• Dematerialised (form)

    Circumstances where securities are held in a book entry transfer system with no certificates as these are held in electronic accounts within CREST.

  • Demutualisation

    Conversion process by which mutually held organisations become publicly listed companies. Examples include building societies, such as the Halifax, converting to banks.

  • Derivative

    A financial product whose price is dependent upon or derived from one or more underlying assets, e.g. stocks, bonds, commodities, indices etc. The derivative itself is simply a contract between two or more parties. Most derivatives are characterised by high leverage. 

  • Dilution Levy

    A charge that fund managers can choose to apply to cover any dealing or other costs they may incur when buying or selling units in their fund. The fund manager can choose to charge this Dilution Levy to the fund itself or to the actual buyers and sellers of the fund. If a Fund Manager does choose to charge a Dilution Levy it will appear as a separate, explicit charge on the contract note.

  • Direct Debit

    An agreement between you and your bank/building society to allow organisations to deduct money automatically from your account. The amounts can vary but the instruction means the organisation will have to give advance notice of amount and dates of collection.

  • Directors' dealing

    Any share transaction, undertaken by the Director of the company in which they are employed.

  • Discount

    When the market price of a newly issued stock is lower than the issue price.

  • Discretionary investment management

    The engagement of an investment adviser who has complete discretion (often within prescribed limits) to manage and invest your capital without reference to you other than at agreed reporting dates. Also called Discretionary Management.

  • Distributions

    Income generated by a unit trust or OEIC, which can be either paid out to the investor or reinvested within the fund (see also income or accumulation units). Frequency of distributions may vary from fund to fund.

  • Diversification

    A risk management technique that mixes a wide variety of investments within a portfolio. The rationale behind this technique contends that a portfolio of different kinds of investments will, on average, yield higher returns and pose a lower risk than any individual investment found within the portfolio.

  • Dividend

    A dividend is a cash sum paid periodically to shareholders as a distribution of a company's profits. Dividend payment amounts and dates will vary, you would need contact the relevant company for further information, alternatively dividend information can be found on our ‘Prices and Quotes’ page. 

  • Dividend cover

    The indicator as to the rate that the company may be paying its dividends out of its earnings, and its ability to continue to pay dividends at that rate.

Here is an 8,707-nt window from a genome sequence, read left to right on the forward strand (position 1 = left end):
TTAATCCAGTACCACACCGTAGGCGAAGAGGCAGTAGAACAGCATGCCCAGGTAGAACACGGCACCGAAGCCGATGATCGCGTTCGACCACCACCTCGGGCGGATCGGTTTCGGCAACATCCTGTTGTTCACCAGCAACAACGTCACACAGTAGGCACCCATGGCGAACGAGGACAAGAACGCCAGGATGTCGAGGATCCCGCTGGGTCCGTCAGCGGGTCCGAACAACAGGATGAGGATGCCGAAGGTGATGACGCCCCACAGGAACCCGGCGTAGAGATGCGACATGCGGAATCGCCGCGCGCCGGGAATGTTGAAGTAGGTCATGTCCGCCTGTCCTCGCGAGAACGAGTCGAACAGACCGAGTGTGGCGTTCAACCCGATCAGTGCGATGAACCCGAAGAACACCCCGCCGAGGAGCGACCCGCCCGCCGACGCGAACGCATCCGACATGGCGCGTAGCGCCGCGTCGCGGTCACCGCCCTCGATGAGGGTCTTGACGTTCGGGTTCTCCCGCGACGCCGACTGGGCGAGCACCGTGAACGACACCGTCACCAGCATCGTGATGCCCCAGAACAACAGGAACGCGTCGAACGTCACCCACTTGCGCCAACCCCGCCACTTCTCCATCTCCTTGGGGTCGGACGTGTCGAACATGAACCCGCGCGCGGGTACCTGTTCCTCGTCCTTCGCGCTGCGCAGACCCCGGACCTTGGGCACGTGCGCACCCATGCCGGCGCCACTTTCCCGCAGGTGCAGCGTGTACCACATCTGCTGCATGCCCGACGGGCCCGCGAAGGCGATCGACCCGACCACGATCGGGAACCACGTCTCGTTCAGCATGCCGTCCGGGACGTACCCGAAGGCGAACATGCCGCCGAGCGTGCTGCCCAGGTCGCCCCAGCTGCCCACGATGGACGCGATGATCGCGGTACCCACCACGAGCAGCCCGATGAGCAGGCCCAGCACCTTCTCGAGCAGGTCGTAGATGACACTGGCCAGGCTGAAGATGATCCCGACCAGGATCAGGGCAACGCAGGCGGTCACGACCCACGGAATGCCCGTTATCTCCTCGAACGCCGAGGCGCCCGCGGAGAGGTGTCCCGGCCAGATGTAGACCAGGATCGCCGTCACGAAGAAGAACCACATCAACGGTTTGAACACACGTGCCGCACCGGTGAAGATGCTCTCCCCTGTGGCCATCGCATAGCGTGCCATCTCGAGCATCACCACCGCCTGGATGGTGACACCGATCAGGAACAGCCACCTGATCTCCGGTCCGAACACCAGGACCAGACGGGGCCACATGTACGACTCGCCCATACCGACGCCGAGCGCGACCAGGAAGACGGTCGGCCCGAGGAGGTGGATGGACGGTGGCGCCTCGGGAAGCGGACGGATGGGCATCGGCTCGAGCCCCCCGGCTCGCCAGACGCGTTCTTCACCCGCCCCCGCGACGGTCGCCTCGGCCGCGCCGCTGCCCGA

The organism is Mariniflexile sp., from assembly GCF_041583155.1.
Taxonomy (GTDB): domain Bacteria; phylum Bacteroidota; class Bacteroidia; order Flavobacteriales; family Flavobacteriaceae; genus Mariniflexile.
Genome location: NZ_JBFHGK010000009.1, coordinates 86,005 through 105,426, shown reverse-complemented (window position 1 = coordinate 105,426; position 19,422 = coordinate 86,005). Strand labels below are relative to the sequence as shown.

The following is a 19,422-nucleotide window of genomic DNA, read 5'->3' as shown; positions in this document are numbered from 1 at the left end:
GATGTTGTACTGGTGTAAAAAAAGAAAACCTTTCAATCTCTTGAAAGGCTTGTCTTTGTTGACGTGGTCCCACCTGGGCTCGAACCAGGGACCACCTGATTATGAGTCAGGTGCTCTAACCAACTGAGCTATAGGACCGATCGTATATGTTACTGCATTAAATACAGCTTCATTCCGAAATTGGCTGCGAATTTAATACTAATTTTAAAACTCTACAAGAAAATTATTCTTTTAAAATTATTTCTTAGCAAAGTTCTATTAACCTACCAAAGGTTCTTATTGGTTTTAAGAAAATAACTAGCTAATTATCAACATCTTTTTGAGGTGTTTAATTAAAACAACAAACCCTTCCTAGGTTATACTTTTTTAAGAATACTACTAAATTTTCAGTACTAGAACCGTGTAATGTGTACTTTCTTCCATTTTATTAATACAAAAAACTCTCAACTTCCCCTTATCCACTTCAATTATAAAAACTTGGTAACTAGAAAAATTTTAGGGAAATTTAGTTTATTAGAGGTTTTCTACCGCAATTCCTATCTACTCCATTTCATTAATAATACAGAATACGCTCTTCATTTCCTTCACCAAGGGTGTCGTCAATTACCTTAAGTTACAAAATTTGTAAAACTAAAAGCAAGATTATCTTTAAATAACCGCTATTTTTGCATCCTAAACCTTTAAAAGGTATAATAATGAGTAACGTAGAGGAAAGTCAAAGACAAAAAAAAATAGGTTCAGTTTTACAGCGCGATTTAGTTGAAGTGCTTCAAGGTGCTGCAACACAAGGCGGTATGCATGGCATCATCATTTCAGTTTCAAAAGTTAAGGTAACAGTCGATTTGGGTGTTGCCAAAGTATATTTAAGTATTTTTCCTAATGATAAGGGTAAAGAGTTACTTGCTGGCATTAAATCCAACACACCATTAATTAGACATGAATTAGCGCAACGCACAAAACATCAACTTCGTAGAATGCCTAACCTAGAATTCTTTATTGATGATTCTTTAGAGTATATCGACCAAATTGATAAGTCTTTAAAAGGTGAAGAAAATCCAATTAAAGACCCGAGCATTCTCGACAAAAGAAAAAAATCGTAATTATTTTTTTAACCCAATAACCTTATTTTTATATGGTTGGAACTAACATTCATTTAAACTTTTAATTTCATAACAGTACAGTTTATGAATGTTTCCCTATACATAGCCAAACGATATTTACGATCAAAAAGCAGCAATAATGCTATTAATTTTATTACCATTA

• Dividend pay date

    The date on which the dividend is paid.

  • Dividend Reinvestment

    The facility to use dividend payments of a security to reinvest in that particular security.

  • Dividend yield

    The dividend yield measures the rate of return that an investor gets by comparing the cost of the shares with the dividend paid. You can work it out as follows; dividend per share divided by market price per share times 100.

  • Dow-Jones Industrial Index

    The major benchmark measure of the performance of the New York Stock Exchange.

  • DTI

    Department of Trade and Industry. Government department responsible for some commercial matters, including monopolies and prosecution of insider dealing.

  • Dual pricing

    Two prices quoted by a unit trust manager - the lower at which investors can sell and the higher price at which they can buy.

  • Earnings per share

    (EPS) Is the net profit after taxation and preference dividend divided by the number of ordinary shares in issue during the year.

  • Effective date

    The date a corporate action is effective and resultant new cash and/or stock are distributed.

  • Effective Duration

    The average time to payment. Also a measure of the effect of interest rate changes on the price of a fixed income asset or portfolio. Duration is defined in years (a three-year duration means the value of the bond could rise about 3% if interest rates fall by 1%)

  • Effective Maturity

    The date on which the principal of a debt instrument, i.e. a bond, is due to be paid. For example, the maturity date for a five-year bond issued on 1 November 2014 would be 1 November 2019.

  • Efficient Scale

    When a niche market is effectively served by one or a small handful of companies, efficient scale may be present.

  • Elliott Waves

    Named after Ralph Nelson Elliott an accountant, who developed the concept in the 1930s. He proposed that market prices unfold in specific patterns, which practitioners today call Elliott Waves.

  • Emerging market fund

    A fund that mainly invests in countries with developing economies, eg, China, eastern European or South American countries.

  • Entitlement offer